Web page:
DE3637030C2 (en) * 1985-10-31 1995-03-16 Jun Friedrich Hackner Running or walking shoe
WO1991011124A1 (en) 1990-01-24 1991-08-08 Ellis Frampton E Iii Shoe sole structures using a theoretically ideal stability plane
ES1016796Y (en) * 1991-02-13 1992-07-01 Barcelona De Pedro Miguel System manufacture and assembly of calzad0.
ES1033722Y (en) * 1996-03-29 1997-03-01 Pena Francisco Sanjuan Insulating device for footwear.
DE202004016997U1 (en) 2004-11-04 2005-02-24 Göller, Gerd shoe
ES2304292B1 (en) * 2006-06-09 2009-07-21 Camper, S.L. Shoemaking process.
DE202010011017U1 (en) 2010-08-04 2010-11-25 Steinrich, Wolfgang Shoe with hand stitching
DE202012000586U1 (en) 2012-01-23 2012-03-23 Gerd Göller Shoe with hand stitching sole with improved optics and moisture protection
DE202015105487U1 (en) 2015-10-16 2017-01-17 Stuppy Schuhfabrik Gmbh Waterproof Hand-sewn shoes

Citations (5)

* Cited by examiner, † Cited by third party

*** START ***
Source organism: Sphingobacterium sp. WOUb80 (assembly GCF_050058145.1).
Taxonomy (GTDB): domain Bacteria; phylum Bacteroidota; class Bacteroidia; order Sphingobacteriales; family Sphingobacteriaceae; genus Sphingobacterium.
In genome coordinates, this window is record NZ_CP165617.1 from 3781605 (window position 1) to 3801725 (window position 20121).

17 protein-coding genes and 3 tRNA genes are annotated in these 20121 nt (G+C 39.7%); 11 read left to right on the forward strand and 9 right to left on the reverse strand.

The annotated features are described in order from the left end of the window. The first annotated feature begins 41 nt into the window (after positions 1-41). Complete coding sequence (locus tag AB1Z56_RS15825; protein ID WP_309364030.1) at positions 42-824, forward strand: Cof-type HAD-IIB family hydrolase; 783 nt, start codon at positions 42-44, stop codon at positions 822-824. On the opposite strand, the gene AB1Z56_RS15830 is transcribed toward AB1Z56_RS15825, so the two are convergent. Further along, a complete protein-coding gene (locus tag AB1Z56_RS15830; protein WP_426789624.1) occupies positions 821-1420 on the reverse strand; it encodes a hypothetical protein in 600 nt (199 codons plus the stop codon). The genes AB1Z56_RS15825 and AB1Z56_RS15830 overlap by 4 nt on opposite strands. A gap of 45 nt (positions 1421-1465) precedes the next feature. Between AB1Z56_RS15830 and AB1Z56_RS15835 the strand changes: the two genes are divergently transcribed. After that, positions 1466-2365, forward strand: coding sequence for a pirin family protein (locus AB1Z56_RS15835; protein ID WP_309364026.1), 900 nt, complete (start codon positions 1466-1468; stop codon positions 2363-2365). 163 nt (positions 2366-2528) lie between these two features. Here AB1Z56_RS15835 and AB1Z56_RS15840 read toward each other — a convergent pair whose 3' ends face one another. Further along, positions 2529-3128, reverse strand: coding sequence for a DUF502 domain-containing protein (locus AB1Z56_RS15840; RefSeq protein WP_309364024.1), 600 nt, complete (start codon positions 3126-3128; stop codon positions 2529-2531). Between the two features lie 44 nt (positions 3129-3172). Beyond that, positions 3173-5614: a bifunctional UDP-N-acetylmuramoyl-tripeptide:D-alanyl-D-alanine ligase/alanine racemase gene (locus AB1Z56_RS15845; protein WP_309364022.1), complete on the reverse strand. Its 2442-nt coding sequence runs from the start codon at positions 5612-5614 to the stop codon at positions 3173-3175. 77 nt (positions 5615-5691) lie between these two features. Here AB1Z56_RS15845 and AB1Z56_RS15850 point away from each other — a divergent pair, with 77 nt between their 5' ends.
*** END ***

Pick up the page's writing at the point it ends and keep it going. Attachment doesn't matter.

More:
Publication number Priority date Publication date Assignee Title
US3583080A (en) * 1968-08-22 1971-06-08 Ernest V Wagner Footwear
US3938265A (en) * 1974-03-14 1976-02-17 Messrs. Sioux Schuhfabriken Peter Sapper Mocassin-type shoe
US4078321A (en) * 1975-04-22 1978-03-14 Famolare, Inc. Shock absorbing athletic shoe with air cooled insole
US4100685A (en) * 1976-01-22 1978-07-18 Adolf Dassler Sports shoe
US4250638A (en) * 1978-07-06 1981-02-17 Friedrich Linnemann Thread lasted shoes

Family Cites Families (2)

* Cited by examiner, † Cited by third party
Publication number Priority date Publication date Assignee Title
DE7717938U1 (en) * 1977-06-07 1979-01-18 Linnemann, Friedrich, 4019 Monheim
DE7803394U1 (en) * 1978-02-06 1978-06-29 Linnemann, Friedrich, 4019 Monheim

Patent Citations (5)

* Cited by examiner, † Cited by third party
Publication number Priority date Publication date Assignee Title
US3583080A (en) * 1968-08-22 1971-06-08 Ernest V Wagner Footwear
US3938265A (en) * 1974-03-14 1976-02-17 Messrs. Sioux Schuhfabriken Peter Sapper Mocassin-type shoe